BDS– Boycott, Divestment, and Sanctions – is a nefarious tool wielded by anti-Semites masquerading as anti-Zionists. Recognizing this, 26 states have enacted laws to make BDS illegal, and more are following. Our instinct is to rejoice at those laws for championing our cause and stopping the scourge of BDS.
But are such laws really in our best interests, or might they have unintended consequences? It’s a matter of debate.
PRO ANTI-BDS LAWS
by B.Z. Wolff
Anti-BDS Legislation is the Frontline Battle Against Anti-Semitism
Discrimination can and should be countered by governmental action to do whatever is legal to prevent government from aiding it in any way.
The First Amendment to the Constitution of the United States guarantees that citizens be allowed to express themselves without being limited by the government. Thus, peaceful protest for or against any particular issue is generally protected by the highest law of the land, and serves as the bedrock of our democratic society.
Previous Supreme Court rulings have expanded the protection of “speech” to include symbolic speech and other forms of expression, from sit-ins to flag burnings, demonstrations and the wearing of protest buttons.
Yet precedent has also been set to allow the government to somewhat limit the scope of what may or may not be protected speech. In 1919, in the classic example of limitations of speech not protected by the First Amendment, the Supreme Court ruled in Schenck v. United States that yelling “Fire!” in a crowded theater is dangerous speech, and not protected by the First Amendment.
Similarly, obscenities, fighting words, incitement to imminent lawless action and true threats are unprotected forms of expression.
There is considerable debate about proposed and existing anti-BDS legislation as to its legality in relation to the First Amendment, which is beyond the scope of this commentary. Furthermore, one’s personal opinion of the law, beyond the question of whether it is proscribed by the First Amendment, may depend on how much of a libertarian view one has in the matter of anti-discrimination laws.
Are the arguments set forth to prohibit BDS actions beneficial to the Jewish community or are they not? An argument opposing this legislation from a practical standpoint is that it may prove detrimental to us as Jews in the long run. Might not these very same laws prevent our community from protesting our own grievances? I believe this argument falls short on two very crucial points.
Anti-BDS laws are designed to narrowly define what type of boycott is forbidden. Since 1977, federal law has penalized corporations that participate in requests from foreign governments to boycott against U.S. allies. Recently, many states have begun to enact laws restricting their government bodies from doing business with companies that take part in BDS. These companies are deemed to be engaged in a form of bigotry and discrimination. Through these laws, states are declaring, “Legally, you are permitted to discriminate, but we won’t subsidize your racist prejudice and bias with taxpayer money.”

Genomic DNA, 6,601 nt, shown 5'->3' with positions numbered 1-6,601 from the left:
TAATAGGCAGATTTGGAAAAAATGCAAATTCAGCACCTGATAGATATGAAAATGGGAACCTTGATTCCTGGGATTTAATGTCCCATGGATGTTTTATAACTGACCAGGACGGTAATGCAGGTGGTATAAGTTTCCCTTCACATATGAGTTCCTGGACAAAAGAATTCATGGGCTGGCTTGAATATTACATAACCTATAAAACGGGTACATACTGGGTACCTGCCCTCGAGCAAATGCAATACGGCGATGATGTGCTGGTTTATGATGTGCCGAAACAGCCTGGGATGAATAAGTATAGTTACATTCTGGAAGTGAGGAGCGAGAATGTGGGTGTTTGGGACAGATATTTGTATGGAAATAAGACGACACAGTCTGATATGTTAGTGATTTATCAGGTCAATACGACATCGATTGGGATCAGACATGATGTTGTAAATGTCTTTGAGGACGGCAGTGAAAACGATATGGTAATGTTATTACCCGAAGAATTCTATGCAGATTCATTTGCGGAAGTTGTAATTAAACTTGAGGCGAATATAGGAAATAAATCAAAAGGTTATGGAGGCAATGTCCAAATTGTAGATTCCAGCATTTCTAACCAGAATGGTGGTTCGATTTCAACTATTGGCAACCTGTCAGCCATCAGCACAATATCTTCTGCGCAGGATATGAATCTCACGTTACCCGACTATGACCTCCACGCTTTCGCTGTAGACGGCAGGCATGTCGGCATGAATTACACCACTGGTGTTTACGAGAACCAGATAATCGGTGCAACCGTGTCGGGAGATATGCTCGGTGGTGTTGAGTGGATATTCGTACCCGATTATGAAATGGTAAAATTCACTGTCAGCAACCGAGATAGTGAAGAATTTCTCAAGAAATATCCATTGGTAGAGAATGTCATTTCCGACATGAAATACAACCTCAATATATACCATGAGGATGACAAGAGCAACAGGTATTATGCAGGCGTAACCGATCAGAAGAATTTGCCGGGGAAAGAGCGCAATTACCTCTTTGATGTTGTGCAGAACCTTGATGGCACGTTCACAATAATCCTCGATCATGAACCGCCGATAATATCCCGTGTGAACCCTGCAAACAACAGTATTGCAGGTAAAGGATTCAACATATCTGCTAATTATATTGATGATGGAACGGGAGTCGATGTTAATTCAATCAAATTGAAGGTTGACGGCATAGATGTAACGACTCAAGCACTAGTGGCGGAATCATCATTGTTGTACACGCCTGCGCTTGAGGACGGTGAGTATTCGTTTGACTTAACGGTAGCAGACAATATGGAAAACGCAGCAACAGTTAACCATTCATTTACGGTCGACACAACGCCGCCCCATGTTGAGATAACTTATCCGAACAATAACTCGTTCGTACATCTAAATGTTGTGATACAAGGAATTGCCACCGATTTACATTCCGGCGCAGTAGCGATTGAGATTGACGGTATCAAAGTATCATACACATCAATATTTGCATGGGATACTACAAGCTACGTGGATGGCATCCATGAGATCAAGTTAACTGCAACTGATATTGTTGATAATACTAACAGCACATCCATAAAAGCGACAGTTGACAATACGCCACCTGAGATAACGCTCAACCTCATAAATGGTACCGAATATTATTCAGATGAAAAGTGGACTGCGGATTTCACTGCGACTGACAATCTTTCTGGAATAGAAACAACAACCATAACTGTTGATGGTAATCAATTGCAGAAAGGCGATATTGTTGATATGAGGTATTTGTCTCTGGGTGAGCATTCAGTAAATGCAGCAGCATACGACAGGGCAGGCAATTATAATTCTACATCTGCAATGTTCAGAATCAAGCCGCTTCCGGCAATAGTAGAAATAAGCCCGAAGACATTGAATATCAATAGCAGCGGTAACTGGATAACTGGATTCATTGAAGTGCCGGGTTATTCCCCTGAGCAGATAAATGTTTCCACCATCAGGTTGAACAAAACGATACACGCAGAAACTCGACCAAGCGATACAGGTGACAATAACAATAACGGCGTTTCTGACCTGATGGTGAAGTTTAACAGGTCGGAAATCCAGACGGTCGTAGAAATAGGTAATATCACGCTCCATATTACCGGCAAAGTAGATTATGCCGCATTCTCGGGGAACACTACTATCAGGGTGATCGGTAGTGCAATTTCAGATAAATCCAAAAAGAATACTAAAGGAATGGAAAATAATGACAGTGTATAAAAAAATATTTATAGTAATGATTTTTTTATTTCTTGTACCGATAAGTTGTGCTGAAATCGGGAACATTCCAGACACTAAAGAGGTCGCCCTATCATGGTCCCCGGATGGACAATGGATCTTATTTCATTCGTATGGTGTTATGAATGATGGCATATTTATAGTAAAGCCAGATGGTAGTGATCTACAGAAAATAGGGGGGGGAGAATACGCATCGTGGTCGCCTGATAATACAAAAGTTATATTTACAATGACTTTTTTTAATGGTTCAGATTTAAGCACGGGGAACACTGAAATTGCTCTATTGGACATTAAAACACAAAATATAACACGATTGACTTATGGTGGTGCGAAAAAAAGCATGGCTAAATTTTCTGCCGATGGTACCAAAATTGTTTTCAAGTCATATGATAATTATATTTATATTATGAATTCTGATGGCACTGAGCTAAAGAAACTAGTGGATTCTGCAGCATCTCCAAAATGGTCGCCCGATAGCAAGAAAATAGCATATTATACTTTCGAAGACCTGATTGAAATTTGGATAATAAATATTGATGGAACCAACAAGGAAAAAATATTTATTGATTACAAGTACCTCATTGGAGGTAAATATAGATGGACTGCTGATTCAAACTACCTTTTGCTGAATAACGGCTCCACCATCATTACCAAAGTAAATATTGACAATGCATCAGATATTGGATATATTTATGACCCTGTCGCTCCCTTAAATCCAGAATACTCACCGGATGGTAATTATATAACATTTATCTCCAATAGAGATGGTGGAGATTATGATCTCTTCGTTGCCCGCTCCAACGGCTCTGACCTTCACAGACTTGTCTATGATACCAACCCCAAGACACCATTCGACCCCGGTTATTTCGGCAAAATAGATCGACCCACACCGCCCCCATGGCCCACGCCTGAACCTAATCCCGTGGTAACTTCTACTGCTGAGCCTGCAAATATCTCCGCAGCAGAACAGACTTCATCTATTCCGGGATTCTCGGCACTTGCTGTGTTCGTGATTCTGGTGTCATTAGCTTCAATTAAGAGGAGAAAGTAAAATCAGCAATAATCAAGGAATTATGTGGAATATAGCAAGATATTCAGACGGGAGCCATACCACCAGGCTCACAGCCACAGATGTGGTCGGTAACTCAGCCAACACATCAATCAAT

Can this boomerang and, as it were, “come back to bite us”? Is it possible that we will be prohibited from calling for a boycott of a company or a government whose policies we do not agree with? Perhaps — depending on the nature of the boycott. If we decide, for whatever reason, that we wish to discriminate against an entity for racial, religious or other prejudicial reasons, then the government may tell us that it will not subsidize our endeavor with taxpayer funds. And we would deserve such limitations. However, the chances of that happening are slim, since the basis of any boycott we may call would probably be one designed to alter harmful policies, rather than a boycott based on bias.
In the past, there has been talk of boycotting businesses that have aggrieved us as religious Jews. When a company implements policies that treat us poorly or that have a negative impact on our beliefs, we have the right — or even the duty — to express our displeasure by refusing to patronize that company or their services until they alter their practices to conform to our needs or desires. However, the impetus for these threatened boycotts is not one of bias. Rather, it is to persuade these entities to alter their policies. Ultimately, the boycotts were called off when the negotiated changes were implemented.
Thus, there is no reason to fear that these same laws will come back to haunt us.
Discrimination can and should be countered by governmental action to do whatever is legal to prevent government from aiding it in any way.
On the other hand, non-discriminatory boycotts, which are used to influence policy changes, are part of the democratic system.